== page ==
Tag Archives: Kathy Najimy

Hocus Pocus (1993)

Q: How many witches were hanged in Salem?

A: The official death count for the Salem Witch Trials is 20 people: 19 victims were hanged at Proctor’s Ledge, near Gallows hill, and one person was tortured to death. Four people also died in prison while awaiting trial. But ZERO of them were witches – they were just socially inconvenient women put to death for some man’s ulterior motive.

Except.

Except 300 years ago, the Sanderson sisters were hanged in Salem for practicing witchcraft, and they actually deserved it. Winifred (Bette Midler), Sarah (Sarah Jessica Parker), and Mary (Kathy Najimy) are a trio of old hags who kidnapped a little girl to suck the youth right out of her, and then turned her would-be hero older brother into a cat for daring to interrupt. And that’s just the stuff we know about. They were soon dangling from the gallows.

Alternate A: If you count the Sandersons, and we definitely do, Salem’s dead witch count is actually 3. And the townsfolk are definitely aware of their legend, even 3 centuries later. And it turns out those witches were never very far off: a group of kids including new-to-town Max (Omri Katz), his kid sister Dani (Thora Birch), and the girl he’s crushing on who’s “really into witches” Allison (Vinessa Shaw), accidentally call them back when a virgin lights a black flame candle (so don’t say I didn’t warn you). Anyway, the witches immediately want to eat Dani and it takes an immortal talking cat to offer up pro tips for defeating witches.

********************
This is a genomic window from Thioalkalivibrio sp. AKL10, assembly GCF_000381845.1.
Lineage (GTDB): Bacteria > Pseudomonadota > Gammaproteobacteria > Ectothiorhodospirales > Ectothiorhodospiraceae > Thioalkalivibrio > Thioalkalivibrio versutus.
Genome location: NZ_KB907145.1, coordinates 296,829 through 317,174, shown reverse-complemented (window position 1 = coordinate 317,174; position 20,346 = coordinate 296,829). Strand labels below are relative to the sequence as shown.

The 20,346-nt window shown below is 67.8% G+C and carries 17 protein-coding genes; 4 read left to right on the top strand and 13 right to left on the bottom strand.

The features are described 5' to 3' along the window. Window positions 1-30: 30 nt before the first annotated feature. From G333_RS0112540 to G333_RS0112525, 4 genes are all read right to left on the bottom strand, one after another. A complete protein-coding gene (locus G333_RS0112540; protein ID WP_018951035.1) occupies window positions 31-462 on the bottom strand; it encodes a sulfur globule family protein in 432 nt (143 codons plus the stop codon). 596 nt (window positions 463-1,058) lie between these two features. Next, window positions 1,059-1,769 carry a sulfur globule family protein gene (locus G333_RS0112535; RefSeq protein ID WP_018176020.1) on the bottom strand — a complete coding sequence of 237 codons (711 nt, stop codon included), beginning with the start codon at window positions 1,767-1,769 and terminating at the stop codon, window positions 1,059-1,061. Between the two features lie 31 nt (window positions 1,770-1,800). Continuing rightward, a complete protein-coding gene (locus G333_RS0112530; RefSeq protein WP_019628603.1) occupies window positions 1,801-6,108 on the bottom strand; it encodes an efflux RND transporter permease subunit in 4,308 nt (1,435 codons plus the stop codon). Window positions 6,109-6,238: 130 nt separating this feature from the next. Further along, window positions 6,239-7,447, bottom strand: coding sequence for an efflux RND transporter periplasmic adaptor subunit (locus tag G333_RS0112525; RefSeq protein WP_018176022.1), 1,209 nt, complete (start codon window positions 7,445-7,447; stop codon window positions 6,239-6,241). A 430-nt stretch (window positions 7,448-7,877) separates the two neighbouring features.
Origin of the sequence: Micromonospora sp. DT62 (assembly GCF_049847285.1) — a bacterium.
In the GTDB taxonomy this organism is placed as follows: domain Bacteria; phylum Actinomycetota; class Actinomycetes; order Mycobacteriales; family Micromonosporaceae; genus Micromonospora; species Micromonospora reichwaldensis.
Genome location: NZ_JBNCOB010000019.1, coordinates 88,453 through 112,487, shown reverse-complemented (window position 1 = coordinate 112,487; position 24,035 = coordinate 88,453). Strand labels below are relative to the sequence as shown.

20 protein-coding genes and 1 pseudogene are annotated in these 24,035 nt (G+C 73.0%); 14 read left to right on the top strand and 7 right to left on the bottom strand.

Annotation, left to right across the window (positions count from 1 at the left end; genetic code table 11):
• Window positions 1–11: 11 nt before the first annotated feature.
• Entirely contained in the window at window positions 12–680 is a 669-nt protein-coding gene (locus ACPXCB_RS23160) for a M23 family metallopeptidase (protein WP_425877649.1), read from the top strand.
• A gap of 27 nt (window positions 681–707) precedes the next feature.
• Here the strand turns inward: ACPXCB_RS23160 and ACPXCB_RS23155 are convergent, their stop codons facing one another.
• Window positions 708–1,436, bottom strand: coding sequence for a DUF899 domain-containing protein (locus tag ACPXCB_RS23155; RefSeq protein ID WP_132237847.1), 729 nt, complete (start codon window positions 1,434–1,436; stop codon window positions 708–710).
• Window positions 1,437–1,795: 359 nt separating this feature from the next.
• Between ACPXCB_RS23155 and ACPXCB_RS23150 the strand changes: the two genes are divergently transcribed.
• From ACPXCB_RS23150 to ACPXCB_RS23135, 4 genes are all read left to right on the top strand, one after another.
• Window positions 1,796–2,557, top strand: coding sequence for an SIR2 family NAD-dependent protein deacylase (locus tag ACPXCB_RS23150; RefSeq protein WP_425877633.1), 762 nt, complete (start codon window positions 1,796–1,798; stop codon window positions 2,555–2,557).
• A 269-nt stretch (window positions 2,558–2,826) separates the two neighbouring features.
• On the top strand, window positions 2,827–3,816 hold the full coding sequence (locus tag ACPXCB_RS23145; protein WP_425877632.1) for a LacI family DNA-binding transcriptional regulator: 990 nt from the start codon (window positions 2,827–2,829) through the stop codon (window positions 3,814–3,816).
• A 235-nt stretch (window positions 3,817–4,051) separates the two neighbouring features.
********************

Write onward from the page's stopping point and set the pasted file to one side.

For some reason this movie has achieved cult Halloween status, and as one of the few films in the genre that isn’t horrifying, it makes for nice, family-friendly fare. I say this like I can’t understand the appeal when in fact as a kid, I loved it too. One year my cousin and I made our own Sanderson Sister costumes (and yeah, it’s problematic that there were only two of us, but since we both probably imagined ourselves to be the ‘sexy one’, it hardly mattered) and we were really proud to wear them, up until some well-meaning lady complimented my cousin’s teeth…who was not wearing prosthetics. It is hands-down the worst thing that ever happened to me on Halloween and I once had the candy ripped from my little hands by teenage bullies. And technically it didn’t even happen to me! But anyway, up to that point we were really smug and self-satisfied young witches with probably embarrassing handmade costumes.

Anyway, Disney World makes great use of Halloween time to break the Sanderson Sisters out of the vault. Not normally seen in the parks, they host the Villain Spectacular at Mickey’s Not So Scary Halloween Party (other rarely-seen characters that also make an appearance for Halloween: Jack & Sally, Elvis Stitch, Cruella De Vil and more). We Assholes are actually headed for Disney on Saturday and November 2nd just happens to be the magical day when the parks erase Halloween and embrace Christmas, and yes, we’re going to Mickey’s Very Merry Christmas Party and Sandy Claws only knows who we’ll meet there.

Fun Facts about Hocus Pocus:

  1. Brother and sister Garry and Penny Marshall play husband and wife in the film. The dog held by Garry actually belongs to Kathy Najimy.
  2. The animatronic cat was used again on Sabrina The Teenage Witch.
  3. Rosie O’Donnell turned down the role of Mary. Jennifer Lopez auditioned for Sarah. Leonardo DiCaprio turned down the role of Max and did What’s Eating Gilbert Grape instead.